NOTE: STUDENTS WILL BE EXPECTED TO WORK BETWEEN 2-4 HOURS EACH WEEK OUTSIDE THE CLASS. A LAB TIME IS AVAILABLE TO MEET THE SPECIFICATIONS OF THE PROJECTS AND THE TECHNOLOGY, BUT YOU WILL NOT BE ABLE TO FINISH YOUR PROJECTS IN CLASS THE SAME DAY YOU HAVE TO HAND IT IN.

Research & documentation is worth 10% of your grade.

Attendance

Attendance is taken and is important to your success in this class. Both absences and arrival more than 15 minutes after the start of the class will be marked. If excessive, the instructor will alert the student that he or she may be in danger of not meeting the course objectives and participation expectations, which could lead to a lower or failing grade.

Make-ups

If a student finds they will not be able to present or hand in a project on the schedules day, it is their responsibility to notify the instructor PRIOR to the due date.

Academic integrity and expectations (Cheating/Plagiarism)

All students are responsible for reading, understanding and abiding by the NYC College of Technology Student Handbook, “Student rights & responsibilities”, section “Academic Integrity standard”. Academic dishonesty of any type, including cheating and plagiarism is unacceptable. “Cheating” is a misrepresenting another student’s efforts/work as your own. “Plagiarism” is the representation of another person’s work, words or concepts as your own.

Students and all others who work with information, ideas, texts, images, music and other intellectual property owe their audience and sources accuracy and honesty in using, crediting and citing sources. As a community of intellectual and professional workers, the College recognizes its responsibility for providing instruction in information literacy and academic integrity, offering models of good practice and responding vigilantly and appropriately to infractions of academic integrity. Accordingly, academic dishonestly is prohibited in The University of New York and at New York City College of Technology and is punishable by penalties, including failing grades.

CLASSROOM ETIQUETTE AND STUDENT BEHAVIOR

Learning is a group activity. The behavior of each person in class affects the learning outcomes of others. You are a college student and are expected to act in a mature manner, to be respectful of the learning process, your instructor and your fellow students.

“To maintain an atmosphere conducive to learning and the free exchange of ideas, it is important that students and faculty treat one another with courtesy and mutual respect. Behaviors that interfere with the classroom academic atmosphere will not be tolerated. Such behaviors include, but are not limited to, the following: talking or otherwise making excessive noise or showing disrespect when a teacher or another student is speaking, repeatedly interrupting other students other students or the professor, refusing to interact with the members of the class when group work is required, coming to class under the influence of alcohol or illegal drugs” -based on Grouchier College guidelines.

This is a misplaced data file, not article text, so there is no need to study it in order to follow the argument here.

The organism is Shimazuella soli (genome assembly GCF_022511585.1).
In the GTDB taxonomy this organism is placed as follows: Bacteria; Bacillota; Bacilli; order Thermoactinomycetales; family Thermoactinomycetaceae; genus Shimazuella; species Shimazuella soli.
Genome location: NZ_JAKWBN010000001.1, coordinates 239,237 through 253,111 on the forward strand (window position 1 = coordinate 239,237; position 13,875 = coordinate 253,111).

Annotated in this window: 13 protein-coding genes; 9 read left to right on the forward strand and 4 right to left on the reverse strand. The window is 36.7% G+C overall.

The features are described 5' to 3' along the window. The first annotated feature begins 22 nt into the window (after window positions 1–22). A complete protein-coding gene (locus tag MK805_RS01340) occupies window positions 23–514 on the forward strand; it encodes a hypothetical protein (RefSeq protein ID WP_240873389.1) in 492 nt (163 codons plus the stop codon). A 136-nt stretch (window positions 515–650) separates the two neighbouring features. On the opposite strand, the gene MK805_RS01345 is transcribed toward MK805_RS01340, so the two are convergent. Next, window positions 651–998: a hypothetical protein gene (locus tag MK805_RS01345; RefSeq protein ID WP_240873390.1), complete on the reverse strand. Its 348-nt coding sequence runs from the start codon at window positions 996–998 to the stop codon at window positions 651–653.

Course website https://openlab.citytech.cuny.edu/mpaularennis-despriciples1fall2019/ for al course content and projects. While is the students responsibility to check the site before each class meeting for instructions.

The OpenLab: We will be using OpenLab course online discussions and design process documentation. If you have not used the OpenLab before, please make sure you create an account and sign on at least once during  the first week of class to familiarize yourself.

If you have questions, please ask!

Computer Labs:

Computer labs are available to complete your work outside of class. Hours are subject to change. Check the City Tech website for details.

G608 lab

V217 lab

COMD Labs (check posted schedule)

Recommended Books and Articles

Graphic Design: The New Basics, Ellen Lupton and Jennifer Cole Phillips, Princeton Architectural Press, 2008, ISBN-10: 1568987706 http://gdbasics.com/index.php

Design Basics, Lauer, David and Stephen Pentak. Thomson Wadsworth, 2008.

Art Fundamentals: Theory and Practice, Ocvirk, Stinson, Wigg, Bone, and Clayton. McGraw Hill, 2002

Green Guide for Artists: Nontoxic Recipes, Green Art Ideas, & Resources for the Eco-Conscious Artist, Karen Michel, Quarry Books 2009, ISBN-10: 1592535186

Universal Principles of Design, Lidwell, Holden & Butler, Rockport Publishers, 2003, 1-59253-007-9

Designer & the Grid by Julia Thrift and Lucienne Roberts, RotoVision (February 1, 2005), ISBN-10: 2880468140

Design Elements: A Graphic Style Manual, Timothy Samara, Rockport Publishers (April 1, 2007), ISBN-10: 1592532616

Type, Image, Message: A Graphic Design Layout Workshop, Nancy Skolos, Tom Wedell, Rockport Publishers, 2006

Thinking with Type: A Critical Guide for Designers, Writers, Editors, & Students, Ellen Lupton, Princeton Architectural Press, (September 9, 2004), ISBN-10: 1568984480Sensation and Perception, Jeremy M. Wolfe, Sinauer Associates Incorporated, 2005

Digital Imaging: Essential Skills, Third Edition, Mark Galer, Les Horvat, Focal Press; 3 edition, 2005

Design Thinking (Harvard Business Review) by Tim Brown. June 2008, Reprint: R0806E

Visual Images: Culture and Meaning of Images, Terence Wright, Berg Publishers (October 16, 2007), ISBN-10: 1859734731, ISBN-13: 978-1859734735

Principles of Design, Joshua David McClurg-Genevese, Digital Web, 2005, http://www.digital-web.com/articles/princi- ples_of_design/

Elements of Design, Joshua David McClurg-Genevese, Digital Web, 2006, http://www.digital-web.com/articles/ele- ments_of_design/

Principles and Elements of Design, Joshua David McClurg-Genevese, Digital Web, 2006, http://www.digital-web.com/arti- cles/principles_and_elements_of_design/

Color: An Investigation, Joshua David McClurg-Genevese, Digital Web, 2006, http://www.digital-web.com/articles/color_an_in- vestigation/